As I said before, the only way of arriving at what the French call the real truth is by the process of cross-examination. But you cannot cross-examine a noble Lord who knows nothing whatever of the subject, whatever his merits may be. He is really in the position of a gramophone or any other mechanical instrument which has run down and has to be set up again at some future period. It is not fair, of course, to blame those automatic noble Lords too much, because it is ridiculous to expect that they can become thoroughly versed in the affairs of a Department with which they have no real connection. I desire on this occasion to be, as I always desire to be, as impartial as possible, and I must admit that it seems to me that we are partly to blame for the mean and shabby treatment to which we are exposed at the present moment, again largely owing to our own virtues. The one quality which I personally admire more than anything in this House is the superb reticence which is displayed by it as a body. Here we are some 600—perhaps it is more correct to say 700—Members, for our number is tending steadily to increase. Any Member can come down here four times a week during eight months in the year and can make a speech upon any subject that he fancies. Under the guise of asking a Question he can deliver himself of any opinion under the sun. And yet he does not do so. The number of people who do it is infinitesimal. Where in the civilised world will you find a similar example of self-restraint? It is not surprising that we are still able to extort the unwilling admiration oven of some of our opponents.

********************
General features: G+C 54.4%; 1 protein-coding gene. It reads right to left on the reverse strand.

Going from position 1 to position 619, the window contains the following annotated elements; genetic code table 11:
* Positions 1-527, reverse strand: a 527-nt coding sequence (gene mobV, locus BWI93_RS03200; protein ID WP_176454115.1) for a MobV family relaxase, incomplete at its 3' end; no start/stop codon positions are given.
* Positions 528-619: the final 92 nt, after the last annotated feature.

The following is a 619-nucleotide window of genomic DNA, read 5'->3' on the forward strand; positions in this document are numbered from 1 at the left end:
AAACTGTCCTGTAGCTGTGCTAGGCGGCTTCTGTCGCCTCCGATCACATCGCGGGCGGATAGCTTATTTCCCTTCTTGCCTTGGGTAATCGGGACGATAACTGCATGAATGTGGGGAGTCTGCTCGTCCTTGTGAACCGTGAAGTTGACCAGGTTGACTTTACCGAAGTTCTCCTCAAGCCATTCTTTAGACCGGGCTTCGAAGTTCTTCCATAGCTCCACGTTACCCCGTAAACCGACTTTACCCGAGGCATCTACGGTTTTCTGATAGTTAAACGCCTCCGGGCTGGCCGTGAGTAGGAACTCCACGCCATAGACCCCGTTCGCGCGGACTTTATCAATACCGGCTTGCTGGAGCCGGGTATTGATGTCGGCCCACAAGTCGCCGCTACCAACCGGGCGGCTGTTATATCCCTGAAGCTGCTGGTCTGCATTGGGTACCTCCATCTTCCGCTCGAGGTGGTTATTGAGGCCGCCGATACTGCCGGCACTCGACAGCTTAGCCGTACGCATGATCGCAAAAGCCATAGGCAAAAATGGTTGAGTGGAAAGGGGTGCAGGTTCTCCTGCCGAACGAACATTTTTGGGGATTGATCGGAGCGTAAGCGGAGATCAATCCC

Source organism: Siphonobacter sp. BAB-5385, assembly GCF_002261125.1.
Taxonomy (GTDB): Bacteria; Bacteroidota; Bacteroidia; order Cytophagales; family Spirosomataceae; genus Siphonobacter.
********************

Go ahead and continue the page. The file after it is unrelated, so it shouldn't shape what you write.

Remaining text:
Even this virtue, which we must all admire, has its drawbacks. I often wish that members of this House were animated by rather less modesty. Nobody can ignore the fact that during the present session, for instance, there has been a want of activity amounting I might almost say to lethargy. I should be inclined to guess that during the present year we have sat less and enjoyed longer holidays than upon any previous occasion, and I should also be inclined to suspect that the average attendance had been also smaller than in previous years. I confess it strikes me that it will not be very creditable to us as a Party, in view of this somewhat scanty and sparse attendance, if large numbers of Peers flock down here in the autumn should their services be required for the purpose of defeating a Government measure. In short, my Lords, I venture with great respect to point out that if we displayed rather greater activity and more obvious interest in current proceedings the stronger would be our case against the mean and vindictive treatment which has been commented upon this afternoon.